I understand the concept of a blues scales and its structure. For example, the one I've been trying to write on sheet music is D Major blues. The scale contains the following: D E F F# A B Now the main issue is, am I supposed to write the key signature as D Major and then add accidentals from there? If not, why? I've tried searching online for sheet music based on the blues scale and it appears that all of them basically don't have key signatures. On the contrary- it seems easier if I just put the key signature and add the naturals or any other accidentals because it feels easier to read as a result... rather than having to put a bunch of accidentals without a key signature on it.

if it's possible, I would like a notated answer. If not, that is fine- I'll try my best to note them down

3 Answers 3


The standard notation

The standard is to write the diatonic key signature -- in this case F# and C#, since it's a "D Major" blues -- and use accidentals as needed. In that way, it's similar to writing in "harmonic minor" -- you use the minor key signature with accidentals in the body of the piece.

Here's an example of a blues in D Major, "Statesboro Blues", by Willie McTell. Note the D major key signature.

D major blues excerpt

A bad alternative

Contemporary music does allow for some flexibility. Bartók, for example (okay, not that contemporary as of now, but a convenient example), uses odd key signatures like, say, F# and G#. So if your entire piece is structured entirely around the blues scale, you could just have an F# in the key signature and no other sharps/flats. However, this would be very confusing to most blues/jazz players. Every blues I've ever played, the key signature has been "in the key of" the blues (A "Bb" [major] blues has two flats; a "C minor" blues has three flats, ...), with accidentals as needed.


Music is usually written in the key that it's in. If you feel that is D major blues, then it gets written in D major. The tonic will definitely be D, and it certainly won't have a minor feel to it, so it certainly won't be written with one flat in the key sig, - for D minor.

There is usually a problem writing in D minor, as often it contains C♯, the leading note. But that will always be written as an accidental, never in the key sig - unless it's Bartok!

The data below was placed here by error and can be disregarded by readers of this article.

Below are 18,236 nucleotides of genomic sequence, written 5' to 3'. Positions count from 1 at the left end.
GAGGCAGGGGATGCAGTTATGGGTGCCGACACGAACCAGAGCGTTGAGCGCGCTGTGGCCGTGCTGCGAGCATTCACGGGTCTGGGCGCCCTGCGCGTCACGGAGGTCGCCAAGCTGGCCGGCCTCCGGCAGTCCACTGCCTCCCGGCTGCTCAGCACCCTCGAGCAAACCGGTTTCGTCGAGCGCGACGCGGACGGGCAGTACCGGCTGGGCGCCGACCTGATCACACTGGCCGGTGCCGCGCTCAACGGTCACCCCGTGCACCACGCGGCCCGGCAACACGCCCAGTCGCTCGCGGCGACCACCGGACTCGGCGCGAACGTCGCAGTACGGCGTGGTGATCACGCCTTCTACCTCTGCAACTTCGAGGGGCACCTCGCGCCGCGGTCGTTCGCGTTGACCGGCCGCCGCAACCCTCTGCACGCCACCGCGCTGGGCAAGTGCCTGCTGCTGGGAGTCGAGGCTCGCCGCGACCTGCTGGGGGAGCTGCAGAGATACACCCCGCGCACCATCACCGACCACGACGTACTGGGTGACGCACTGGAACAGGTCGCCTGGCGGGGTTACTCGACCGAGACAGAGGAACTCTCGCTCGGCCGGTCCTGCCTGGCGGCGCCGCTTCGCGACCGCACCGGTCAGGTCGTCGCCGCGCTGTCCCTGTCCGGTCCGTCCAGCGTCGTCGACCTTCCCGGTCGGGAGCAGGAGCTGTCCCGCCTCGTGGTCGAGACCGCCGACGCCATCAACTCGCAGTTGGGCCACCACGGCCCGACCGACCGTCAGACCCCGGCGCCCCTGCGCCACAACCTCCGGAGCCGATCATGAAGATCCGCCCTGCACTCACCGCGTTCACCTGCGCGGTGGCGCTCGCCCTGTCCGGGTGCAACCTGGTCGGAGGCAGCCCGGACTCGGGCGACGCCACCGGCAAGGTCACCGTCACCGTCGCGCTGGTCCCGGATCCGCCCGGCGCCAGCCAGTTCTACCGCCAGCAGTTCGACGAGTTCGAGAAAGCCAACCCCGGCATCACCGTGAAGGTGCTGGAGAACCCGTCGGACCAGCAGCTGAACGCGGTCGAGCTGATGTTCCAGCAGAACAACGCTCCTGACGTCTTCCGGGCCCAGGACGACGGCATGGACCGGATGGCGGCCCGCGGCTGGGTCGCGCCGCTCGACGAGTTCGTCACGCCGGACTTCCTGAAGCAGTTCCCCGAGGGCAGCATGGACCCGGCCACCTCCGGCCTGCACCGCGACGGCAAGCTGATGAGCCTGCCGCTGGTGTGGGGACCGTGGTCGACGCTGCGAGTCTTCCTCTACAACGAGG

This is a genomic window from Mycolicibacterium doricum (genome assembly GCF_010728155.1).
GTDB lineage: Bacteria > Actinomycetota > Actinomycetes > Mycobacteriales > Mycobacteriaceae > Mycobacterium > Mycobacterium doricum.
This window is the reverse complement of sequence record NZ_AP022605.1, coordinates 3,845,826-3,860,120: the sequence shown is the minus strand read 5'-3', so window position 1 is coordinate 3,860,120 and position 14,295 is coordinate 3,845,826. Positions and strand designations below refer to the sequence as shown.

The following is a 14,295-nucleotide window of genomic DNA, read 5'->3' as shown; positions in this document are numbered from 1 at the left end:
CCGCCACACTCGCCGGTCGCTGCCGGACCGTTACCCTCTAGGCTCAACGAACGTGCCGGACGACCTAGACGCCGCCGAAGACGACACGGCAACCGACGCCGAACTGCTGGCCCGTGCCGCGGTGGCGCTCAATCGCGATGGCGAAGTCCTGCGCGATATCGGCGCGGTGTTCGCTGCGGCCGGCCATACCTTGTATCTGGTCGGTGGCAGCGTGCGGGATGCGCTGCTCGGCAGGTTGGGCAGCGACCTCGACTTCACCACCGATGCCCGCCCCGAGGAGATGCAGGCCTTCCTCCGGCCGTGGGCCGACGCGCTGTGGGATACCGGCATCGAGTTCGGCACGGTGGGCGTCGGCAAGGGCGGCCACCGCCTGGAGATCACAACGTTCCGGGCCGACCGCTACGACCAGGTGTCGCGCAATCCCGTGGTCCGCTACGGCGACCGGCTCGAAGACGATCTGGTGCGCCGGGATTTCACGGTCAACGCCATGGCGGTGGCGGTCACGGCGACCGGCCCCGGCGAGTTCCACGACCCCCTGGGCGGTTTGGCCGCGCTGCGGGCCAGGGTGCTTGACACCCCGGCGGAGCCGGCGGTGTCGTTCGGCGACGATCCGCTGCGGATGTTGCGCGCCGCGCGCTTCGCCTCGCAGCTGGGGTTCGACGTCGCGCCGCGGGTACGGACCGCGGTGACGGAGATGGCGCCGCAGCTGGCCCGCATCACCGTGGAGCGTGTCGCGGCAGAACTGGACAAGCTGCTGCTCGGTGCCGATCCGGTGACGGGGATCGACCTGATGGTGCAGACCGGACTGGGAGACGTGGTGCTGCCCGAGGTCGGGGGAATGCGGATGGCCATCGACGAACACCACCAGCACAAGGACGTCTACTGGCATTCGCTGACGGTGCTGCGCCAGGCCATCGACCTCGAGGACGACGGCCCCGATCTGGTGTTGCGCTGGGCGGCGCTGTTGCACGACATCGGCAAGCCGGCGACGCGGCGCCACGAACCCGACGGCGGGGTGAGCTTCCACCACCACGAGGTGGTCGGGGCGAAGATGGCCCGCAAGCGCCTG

O.k., you may well not use the C♯ that's written in the D key sig., but even in key B, with five sharps, there's no obligation to use every one in the melody!

There's always going to be a problem with those F notes, though. If you leave F♯ out of the key sig., it'll need an accidental each time it appears; if you put it in, you'll need an accidental natural (♮) each time you want plain old F! There's no way round. Notation wasn't invented to write blues.


I would use the minor scale, and preferably notate the blues note as a sharp 4 rather than a flat 5.

For example, a blues in E would use the E minor scale, or E minor pentatonic if you will, (relative minor of G major, so one sharp in the key signature), and I'd write the blues note as A# rather than Bb.

Having said that, I suspect that other people will instead prefer thinking of the blues note as a b5 instead of a #4, or be flexible about it, depending on context.

  • Do you mean that I change D Major blues to D minor blues?
    – Leffles
    Commented Nov 19, 2020 at 5:04
  • 1
    Well, the blues scale is essentially a minor pentatonic with a passage note. You can use it against major chords, and you can add a major third, but intrinsically it remains a minor scale. That's how I conceive it at least. I'm sure others will have different opinions....
    – MMazzon
    Commented Nov 19, 2020 at 5:10
  • I see... Though if I were to add chords I would try that. Unfortunately- I'm working on a solo melody only. It would still then remain as a minor scale then?
    – Leffles
    Commented Nov 19, 2020 at 5:20
  • If you're working on a melody, I'd suggest to write in the key that most closely fits the notes and the mood. If the melody mainly feels like major, write in D major, and if it mainly feels minor -- i.e. many more minor thirds than major thirds -- then write it in D minor. Use whatever makes your life easiest...
    – MMazzon
    Commented Nov 19, 2020 at 5:24
  • 1
    There are, in fact, two blues scales - major and minor.Just like there are two pentatonic, and effectively the full major (Ionian), and its relative minor (Aeolian). Blues isn't restricted to minor blues!
    – Tim
    Commented Nov 19, 2020 at 6:51

Your Answer

By clicking “Post Your Answer”, you agree to our terms of service and acknowledge you have read our privacy policy.

Not the answer you're looking for? Browse other questions tagged or ask your own question.